“Getting a scheme like this accepted by Americans is about visionary leadership,” says Thornbury. “ It was the same with FDR and the New Deal, Kennedy and the space programme and Johnson [Lyndon not Boris] and the Great Society. What America doesn’t have at the moment is visionary leadership.”
What might a British reboot mean practically? Curators Annabel Turpin and Gavin Barlow suggest a stimulus package administered through Arts Council England so that venues could employ freelance artists to work in schools, care homes and other institutions. Presumably they envisage similar schemes in Scotland, Wales and Northern Ireland. The package would also involve funding for apprenticeships in arts venues and an extension of theatre tax relief from 20% to 50%.
The creative industries are worth £100bn and have grown at nearly twice the rate of the economy since 2010
Though the fine print of the government’s stimulus package has yet to be pursued, artists have to be encouraged by culture secretary Oliver Dowden’s statement that “our arts and culture are the soul of our nation. They make our country great and are the lynchpin of our world-beating and fast growing creative industries.”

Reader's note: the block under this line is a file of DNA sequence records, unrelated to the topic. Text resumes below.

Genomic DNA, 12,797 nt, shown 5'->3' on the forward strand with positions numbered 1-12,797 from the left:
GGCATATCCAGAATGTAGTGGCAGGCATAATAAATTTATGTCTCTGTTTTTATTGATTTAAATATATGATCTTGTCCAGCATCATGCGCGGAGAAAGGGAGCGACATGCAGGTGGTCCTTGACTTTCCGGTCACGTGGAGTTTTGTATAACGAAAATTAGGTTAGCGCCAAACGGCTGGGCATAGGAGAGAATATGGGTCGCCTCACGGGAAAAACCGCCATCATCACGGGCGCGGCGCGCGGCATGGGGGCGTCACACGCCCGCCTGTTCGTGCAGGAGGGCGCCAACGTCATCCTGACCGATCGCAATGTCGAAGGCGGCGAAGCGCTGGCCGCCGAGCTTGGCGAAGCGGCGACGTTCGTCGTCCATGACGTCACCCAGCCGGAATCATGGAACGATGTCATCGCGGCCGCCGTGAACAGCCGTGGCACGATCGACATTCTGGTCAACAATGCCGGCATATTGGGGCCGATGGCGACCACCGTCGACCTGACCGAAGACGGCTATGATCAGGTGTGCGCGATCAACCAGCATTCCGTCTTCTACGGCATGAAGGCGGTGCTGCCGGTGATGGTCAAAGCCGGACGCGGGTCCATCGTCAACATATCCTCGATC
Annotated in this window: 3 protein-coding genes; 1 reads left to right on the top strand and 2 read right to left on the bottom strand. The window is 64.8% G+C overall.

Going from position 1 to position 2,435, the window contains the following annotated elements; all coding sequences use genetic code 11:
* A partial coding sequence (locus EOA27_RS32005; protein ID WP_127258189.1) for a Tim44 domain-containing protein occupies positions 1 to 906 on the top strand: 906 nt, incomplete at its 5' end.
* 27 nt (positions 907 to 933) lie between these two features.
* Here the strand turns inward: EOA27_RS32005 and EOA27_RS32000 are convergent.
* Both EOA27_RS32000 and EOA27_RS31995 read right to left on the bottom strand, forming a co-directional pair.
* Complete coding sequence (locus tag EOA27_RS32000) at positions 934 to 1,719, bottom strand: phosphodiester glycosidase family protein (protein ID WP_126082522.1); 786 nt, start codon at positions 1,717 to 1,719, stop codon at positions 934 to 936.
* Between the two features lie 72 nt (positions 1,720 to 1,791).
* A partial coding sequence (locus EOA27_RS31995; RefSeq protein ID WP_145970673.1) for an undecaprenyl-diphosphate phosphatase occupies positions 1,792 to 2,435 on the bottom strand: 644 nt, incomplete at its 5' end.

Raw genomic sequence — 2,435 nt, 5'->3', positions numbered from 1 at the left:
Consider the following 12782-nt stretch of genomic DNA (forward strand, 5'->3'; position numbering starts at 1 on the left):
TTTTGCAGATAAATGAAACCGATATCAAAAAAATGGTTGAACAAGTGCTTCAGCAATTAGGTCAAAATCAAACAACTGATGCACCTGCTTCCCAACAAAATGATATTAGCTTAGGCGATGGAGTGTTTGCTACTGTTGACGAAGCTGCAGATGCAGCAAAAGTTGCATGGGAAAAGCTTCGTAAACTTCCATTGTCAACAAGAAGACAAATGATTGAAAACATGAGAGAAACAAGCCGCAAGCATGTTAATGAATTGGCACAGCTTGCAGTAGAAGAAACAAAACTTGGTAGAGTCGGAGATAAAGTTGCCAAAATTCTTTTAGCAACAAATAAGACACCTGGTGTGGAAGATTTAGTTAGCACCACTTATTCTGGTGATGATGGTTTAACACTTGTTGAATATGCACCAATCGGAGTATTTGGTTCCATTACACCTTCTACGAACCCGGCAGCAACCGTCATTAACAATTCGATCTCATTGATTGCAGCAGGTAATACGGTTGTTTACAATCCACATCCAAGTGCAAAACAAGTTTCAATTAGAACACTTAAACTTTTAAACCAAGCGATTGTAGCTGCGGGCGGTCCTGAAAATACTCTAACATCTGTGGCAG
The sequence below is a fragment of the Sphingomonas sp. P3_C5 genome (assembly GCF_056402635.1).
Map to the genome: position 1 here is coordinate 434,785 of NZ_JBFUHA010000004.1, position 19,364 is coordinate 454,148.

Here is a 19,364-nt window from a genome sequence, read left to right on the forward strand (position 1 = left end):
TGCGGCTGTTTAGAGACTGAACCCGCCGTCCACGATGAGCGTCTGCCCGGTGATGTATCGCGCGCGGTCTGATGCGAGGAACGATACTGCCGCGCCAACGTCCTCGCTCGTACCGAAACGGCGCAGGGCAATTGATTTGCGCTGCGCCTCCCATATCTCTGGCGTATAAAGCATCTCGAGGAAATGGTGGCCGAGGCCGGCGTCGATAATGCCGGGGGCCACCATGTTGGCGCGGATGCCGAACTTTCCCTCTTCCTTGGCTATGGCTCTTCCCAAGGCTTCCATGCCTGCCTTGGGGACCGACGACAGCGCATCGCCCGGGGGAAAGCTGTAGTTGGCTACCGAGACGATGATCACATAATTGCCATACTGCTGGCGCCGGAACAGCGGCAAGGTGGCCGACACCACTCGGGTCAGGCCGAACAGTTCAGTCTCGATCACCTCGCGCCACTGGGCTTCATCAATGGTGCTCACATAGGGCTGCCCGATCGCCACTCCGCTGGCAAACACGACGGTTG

“The creative industries are worth £100bn and have grown at nearly twice the rate of the economy since 2010,” says Thornbury. Given how economically vital the creative sector is to Britain, she believes, it should be considered too big to fail.
But the case for investing is not just economic, adds Thornbury. It would increase community cohesion, health and wellbeing, help combat racism, promote social mobility, and reduce isolation and loneliness. Thornbury goes so far as to imagine that such schemes might “make people feel the same kind of ownership and protectiveness over the arts as they do about the NHS”.
But would a government that has done such a botched job of controlling Covid-19 have both the nous and vision to improve how we live and how the arts are practised in its aftermath? The jury is out.